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Justice Dept. Questions Legitimacy of AT&T/T-Mobile Deal

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AT&T Wins Again


Dec 7, 2011, 7:01 PM
This was the plot of the removal of the rquest in the first place. By AT&T removing the request, then the legitimacy of the suit goes out the window. The suit gets tossed out and then when that is tossed out, they resubmit the request again.

The WORSE part of this whole deal is the ammount of tax payer money that's going into trying to prevent AT&T from trying to monopolize the cell phone industry as they did with landlines back in the 80's and 90's.

Dec 8, 2011, 2:58 AM
True, because the existing law clearly prohibits such a monopoly from being formed. There's no grey area here whatsoever. Why do we need a lawsuit or anything other than the FCC telling AT&T to take a hike? The only way this deal could ever legally be approved would be if T-Mo's spectrum were split up between multiple carriers or AT&T divested themselves of a good bit of their own spectrum or pulled out of a lot of markets. It wouldn't shock me if they come back with a new deal that makes exactly these kinds of concessions. We know the carriers are fixated on getting as much bandwidth into the big urban centers as possible..they'd certainly give up many small markets to achieve this goal

Dec 8, 2011, 8:25 AM
Yes, that sounds like a more logical option. They should have done that in the first place!! However ATT doesnt need anymore spectrum they are good. Those LTE Speed test from NY when they announced the LG phone they are very nice and they did it without Tmobile spectrum ;P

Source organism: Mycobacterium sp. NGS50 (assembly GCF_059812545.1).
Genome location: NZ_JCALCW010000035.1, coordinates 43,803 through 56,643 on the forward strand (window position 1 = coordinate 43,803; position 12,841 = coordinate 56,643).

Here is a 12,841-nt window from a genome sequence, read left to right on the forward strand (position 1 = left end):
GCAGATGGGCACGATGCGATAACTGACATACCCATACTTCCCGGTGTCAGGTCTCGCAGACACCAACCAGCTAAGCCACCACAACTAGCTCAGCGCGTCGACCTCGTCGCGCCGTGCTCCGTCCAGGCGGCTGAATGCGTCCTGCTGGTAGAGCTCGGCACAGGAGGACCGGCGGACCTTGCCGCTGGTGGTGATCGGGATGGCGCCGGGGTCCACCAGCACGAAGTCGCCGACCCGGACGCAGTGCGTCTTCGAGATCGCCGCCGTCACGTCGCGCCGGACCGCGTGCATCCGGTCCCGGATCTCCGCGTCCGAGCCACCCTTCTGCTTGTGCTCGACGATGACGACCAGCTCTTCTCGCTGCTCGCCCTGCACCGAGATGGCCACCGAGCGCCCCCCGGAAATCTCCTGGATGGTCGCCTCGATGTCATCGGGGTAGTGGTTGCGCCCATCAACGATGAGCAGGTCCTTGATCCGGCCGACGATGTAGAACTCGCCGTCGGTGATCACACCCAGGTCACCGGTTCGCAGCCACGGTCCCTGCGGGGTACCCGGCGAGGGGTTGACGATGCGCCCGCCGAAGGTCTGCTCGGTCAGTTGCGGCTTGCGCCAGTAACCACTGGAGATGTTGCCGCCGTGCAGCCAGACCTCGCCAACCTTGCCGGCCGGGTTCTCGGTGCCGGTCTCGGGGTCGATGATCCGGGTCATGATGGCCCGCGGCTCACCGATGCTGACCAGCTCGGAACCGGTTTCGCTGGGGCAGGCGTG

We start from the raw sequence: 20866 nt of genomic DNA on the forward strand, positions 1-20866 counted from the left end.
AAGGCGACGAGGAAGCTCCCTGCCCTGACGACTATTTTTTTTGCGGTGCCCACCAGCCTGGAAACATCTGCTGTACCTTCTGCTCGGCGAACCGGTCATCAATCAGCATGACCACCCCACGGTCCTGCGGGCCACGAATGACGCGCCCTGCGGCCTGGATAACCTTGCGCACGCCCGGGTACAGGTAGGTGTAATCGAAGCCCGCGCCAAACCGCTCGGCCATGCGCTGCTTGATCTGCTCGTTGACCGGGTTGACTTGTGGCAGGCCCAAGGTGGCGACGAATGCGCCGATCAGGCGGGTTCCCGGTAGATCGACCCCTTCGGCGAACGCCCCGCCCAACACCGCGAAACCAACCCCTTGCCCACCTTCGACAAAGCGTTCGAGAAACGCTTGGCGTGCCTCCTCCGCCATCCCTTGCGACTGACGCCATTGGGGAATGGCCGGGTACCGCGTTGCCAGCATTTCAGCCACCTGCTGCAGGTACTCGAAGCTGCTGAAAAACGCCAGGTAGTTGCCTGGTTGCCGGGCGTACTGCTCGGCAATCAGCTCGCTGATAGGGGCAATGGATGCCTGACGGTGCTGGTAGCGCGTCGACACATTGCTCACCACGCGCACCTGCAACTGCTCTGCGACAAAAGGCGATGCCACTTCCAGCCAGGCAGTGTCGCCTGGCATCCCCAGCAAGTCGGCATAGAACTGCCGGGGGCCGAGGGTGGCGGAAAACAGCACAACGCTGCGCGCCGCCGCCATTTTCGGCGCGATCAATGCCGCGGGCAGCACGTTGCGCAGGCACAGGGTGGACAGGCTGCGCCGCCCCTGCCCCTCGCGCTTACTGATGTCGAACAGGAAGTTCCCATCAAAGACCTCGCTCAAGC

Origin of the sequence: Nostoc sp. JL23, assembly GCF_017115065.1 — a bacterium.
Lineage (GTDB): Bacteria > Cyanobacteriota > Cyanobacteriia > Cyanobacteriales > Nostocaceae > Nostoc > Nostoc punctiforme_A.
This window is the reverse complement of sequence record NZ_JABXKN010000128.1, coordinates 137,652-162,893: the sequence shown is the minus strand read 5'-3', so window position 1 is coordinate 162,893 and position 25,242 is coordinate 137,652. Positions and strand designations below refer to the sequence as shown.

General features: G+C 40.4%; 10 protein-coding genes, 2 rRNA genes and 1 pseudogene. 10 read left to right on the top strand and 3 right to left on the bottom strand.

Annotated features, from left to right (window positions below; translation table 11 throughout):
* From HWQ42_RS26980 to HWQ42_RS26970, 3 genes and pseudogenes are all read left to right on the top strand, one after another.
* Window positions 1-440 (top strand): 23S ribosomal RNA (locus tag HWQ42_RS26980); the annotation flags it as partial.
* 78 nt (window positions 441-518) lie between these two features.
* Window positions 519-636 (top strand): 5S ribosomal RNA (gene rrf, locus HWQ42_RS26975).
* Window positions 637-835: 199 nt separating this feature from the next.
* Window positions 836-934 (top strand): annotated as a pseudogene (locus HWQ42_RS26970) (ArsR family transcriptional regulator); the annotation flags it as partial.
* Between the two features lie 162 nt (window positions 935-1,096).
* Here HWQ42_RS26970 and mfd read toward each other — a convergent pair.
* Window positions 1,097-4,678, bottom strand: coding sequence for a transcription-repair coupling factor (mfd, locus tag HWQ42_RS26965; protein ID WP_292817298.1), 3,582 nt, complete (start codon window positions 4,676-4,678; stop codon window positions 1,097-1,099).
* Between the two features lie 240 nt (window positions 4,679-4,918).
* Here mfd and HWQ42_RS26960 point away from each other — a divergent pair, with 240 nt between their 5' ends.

Dec 8, 2011, 7:40 PM
Not to play devils advocate here, but it's not illegal to be a monopoly. It's illegal to use your powers as a monopoly to stiffle competitors.
ie. anti-trust

Dec 8, 2011, 9:47 AM
What do you mean by "monopolize the cell phone industry as they did with landlines back in the 80's and 90's"?
I believe you need to read your history a little better so you know the telecommunications industry better.
The Ma Bell breakup was initiated in 1974, final settlement was agreed on in 1982, and the breakup was effective 1984.
Verizon was originally Bell Atlantic, so they arose out of the old AT&T also.

Dec 8, 2011, 11:37 AM
and maybe 3 major companies is less competition, but certainly not monopolistic.

Dec 8, 2011, 5:11 PM
Most people do not know the definition of a "monopoly". From

mo·nop·o·ly   /məˈnɒpəli/
1. exclusive control of a commodity or service in a particular market, or a control that makes possible the manipulation of prices.
2. an exclusive privilege to carry on a business, traffic, or service, granted by a government.
3. the exclusive possession or control of something.
4. something that is the subject of such control, as a commodity or service.
5. a company or group that has such control. »

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